Capsule, Mercury, MA-9


Display Status:

This object is not on display at the National Air and Space Museum. It is either on loan or in storage.

Collection Item Summary:

The last Mercury mission, Mercury-Atlas 9 (MA-9), was flown by L. Gordon Cooper in the Faith 7 capsule. Launched on May 15, 1963, Cooper completed nearly 22 orbits in 34 hours, 19 minutes, 49 seconds--almost four times the length of Schirra's MA-8 mission. Cooper's flight was the first U.S. mission to have in-flight television. A flashing beacon was successfully ejected from the nose of the capsule to test Cooper's ability to sight objects in space. During the middle orbits of the flight, Cooper let the capsule drift and slept as best he could. Malfunctions in the automatic control and electrical systems toward the end of his mission required that Cooper perform a manual re-entry, yet he still made a precise splashdown in the Pacific Ocean and was picked up by the aircraft carrier Kearsage.

In 1967 NASA transferred title to the Faith 7 to the Smithsonian Institution, but the spacecraft remained on exhibit in Houston.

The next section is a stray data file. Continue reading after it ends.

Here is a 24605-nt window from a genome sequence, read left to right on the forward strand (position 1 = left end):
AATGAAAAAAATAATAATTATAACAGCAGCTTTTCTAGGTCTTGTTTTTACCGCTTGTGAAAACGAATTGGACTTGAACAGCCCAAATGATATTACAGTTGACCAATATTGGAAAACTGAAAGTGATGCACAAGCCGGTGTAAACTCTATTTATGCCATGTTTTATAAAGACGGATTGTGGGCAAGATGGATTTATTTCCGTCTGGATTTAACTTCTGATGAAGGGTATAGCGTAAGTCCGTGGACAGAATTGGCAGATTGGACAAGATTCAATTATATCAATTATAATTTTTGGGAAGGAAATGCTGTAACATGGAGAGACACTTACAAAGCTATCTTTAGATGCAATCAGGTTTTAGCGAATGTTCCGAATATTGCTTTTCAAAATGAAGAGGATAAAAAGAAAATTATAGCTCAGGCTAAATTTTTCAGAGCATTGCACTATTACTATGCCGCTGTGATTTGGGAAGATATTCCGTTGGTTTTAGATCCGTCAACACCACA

Collection Item Long Description:

Data Source

National Air and Space Museum

Restrictions & Rights

Do not reproduce without permission from the Smithsonian Institution, National Air and Space Museum

Credit Line

Transferred from the National Aeronautics and Space Administration


  • Skin and Structure: Titanium
  • Shingles: Nickel-steel alloy; Beryllium shingles removed
  • Ablation Shield: Glass fibers, resin (removed)


Overall: 9 ft. 4 in. tall x 6 ft. 1 in. wide (284.5 x 185.4cm)

Country of Origin

United States of America



Inventory Number